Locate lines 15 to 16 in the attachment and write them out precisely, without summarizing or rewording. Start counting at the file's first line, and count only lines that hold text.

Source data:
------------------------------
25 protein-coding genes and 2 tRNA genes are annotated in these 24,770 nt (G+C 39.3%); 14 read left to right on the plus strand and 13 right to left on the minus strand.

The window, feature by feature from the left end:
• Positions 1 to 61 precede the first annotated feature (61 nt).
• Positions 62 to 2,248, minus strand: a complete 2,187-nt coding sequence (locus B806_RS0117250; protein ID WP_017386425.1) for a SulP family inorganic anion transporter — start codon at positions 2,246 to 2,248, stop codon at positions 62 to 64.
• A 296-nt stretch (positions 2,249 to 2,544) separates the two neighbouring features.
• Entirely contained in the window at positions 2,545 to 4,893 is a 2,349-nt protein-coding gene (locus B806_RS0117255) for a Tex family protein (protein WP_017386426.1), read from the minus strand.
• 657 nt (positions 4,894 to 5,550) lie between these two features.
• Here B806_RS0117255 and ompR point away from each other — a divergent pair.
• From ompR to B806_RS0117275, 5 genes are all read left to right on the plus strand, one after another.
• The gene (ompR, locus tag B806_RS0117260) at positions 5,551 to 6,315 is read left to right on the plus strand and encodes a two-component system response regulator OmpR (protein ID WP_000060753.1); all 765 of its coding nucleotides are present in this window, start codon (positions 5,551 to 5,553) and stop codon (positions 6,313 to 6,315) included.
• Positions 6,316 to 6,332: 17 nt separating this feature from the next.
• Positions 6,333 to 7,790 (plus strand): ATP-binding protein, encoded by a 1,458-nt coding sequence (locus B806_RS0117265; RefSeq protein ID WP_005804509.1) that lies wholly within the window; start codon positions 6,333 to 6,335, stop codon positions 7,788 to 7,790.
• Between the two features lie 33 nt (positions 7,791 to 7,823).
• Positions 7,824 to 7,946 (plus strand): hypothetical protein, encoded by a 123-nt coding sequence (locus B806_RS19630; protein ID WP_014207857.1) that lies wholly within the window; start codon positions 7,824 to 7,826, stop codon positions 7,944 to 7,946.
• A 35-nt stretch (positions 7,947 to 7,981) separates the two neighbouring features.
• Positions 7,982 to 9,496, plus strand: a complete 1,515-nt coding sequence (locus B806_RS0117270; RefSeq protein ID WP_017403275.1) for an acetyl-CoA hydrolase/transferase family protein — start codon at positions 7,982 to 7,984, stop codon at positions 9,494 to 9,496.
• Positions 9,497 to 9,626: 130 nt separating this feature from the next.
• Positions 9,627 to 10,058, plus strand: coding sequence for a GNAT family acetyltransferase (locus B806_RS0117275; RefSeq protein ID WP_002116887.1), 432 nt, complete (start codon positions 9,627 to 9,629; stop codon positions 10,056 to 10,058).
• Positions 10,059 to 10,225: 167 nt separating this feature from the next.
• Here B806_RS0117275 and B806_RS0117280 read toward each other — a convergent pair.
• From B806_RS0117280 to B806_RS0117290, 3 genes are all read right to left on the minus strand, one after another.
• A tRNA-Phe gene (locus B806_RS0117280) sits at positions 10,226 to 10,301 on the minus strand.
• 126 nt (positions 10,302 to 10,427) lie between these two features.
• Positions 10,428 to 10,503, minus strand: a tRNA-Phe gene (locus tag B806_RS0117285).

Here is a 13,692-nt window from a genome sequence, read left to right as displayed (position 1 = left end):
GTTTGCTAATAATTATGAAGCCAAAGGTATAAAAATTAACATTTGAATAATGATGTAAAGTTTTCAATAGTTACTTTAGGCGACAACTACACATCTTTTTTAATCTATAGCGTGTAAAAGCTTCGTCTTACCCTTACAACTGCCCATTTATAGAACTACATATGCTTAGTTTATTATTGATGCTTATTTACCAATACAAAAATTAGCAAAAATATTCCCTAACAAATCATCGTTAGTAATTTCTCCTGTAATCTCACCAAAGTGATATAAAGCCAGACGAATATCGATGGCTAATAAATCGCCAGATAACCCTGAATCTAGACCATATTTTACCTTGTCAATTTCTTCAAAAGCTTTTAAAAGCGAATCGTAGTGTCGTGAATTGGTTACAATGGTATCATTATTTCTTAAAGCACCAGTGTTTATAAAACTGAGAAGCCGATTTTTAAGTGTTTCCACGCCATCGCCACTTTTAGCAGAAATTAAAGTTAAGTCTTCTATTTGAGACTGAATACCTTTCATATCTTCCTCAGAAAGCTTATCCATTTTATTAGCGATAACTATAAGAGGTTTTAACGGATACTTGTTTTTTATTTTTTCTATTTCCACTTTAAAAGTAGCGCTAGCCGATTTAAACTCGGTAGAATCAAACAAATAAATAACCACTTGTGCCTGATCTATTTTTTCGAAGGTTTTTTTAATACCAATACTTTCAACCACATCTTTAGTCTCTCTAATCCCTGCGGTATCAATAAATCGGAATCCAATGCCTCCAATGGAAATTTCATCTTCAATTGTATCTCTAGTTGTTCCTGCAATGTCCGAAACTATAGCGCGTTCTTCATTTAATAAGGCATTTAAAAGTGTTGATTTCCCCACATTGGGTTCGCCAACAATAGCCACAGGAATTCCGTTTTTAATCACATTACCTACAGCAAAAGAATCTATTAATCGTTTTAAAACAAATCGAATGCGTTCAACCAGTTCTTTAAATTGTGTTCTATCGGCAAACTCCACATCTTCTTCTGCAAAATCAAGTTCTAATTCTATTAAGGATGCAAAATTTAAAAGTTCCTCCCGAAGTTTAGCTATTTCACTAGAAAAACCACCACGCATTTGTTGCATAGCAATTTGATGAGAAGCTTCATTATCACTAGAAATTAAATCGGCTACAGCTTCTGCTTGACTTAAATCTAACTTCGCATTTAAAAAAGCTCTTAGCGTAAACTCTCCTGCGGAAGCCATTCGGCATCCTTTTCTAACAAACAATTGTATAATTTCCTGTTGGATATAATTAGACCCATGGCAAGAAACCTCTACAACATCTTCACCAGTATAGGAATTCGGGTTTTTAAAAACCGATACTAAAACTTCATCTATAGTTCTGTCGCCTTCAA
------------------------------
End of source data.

• A 35-nt stretch (positions 7,947 to 7,981) separates the two neighbouring features.
• Positions 7,982 to 9,496, plus strand: a complete 1,515-nt coding sequence (locus B806_RS0117270; RefSeq protein ID WP_017403275.1) for an acetyl-CoA hydrolase/transferase family protein — start codon at positions 7,982 to 7,984, stop codon at positions 9,494 to 9,496.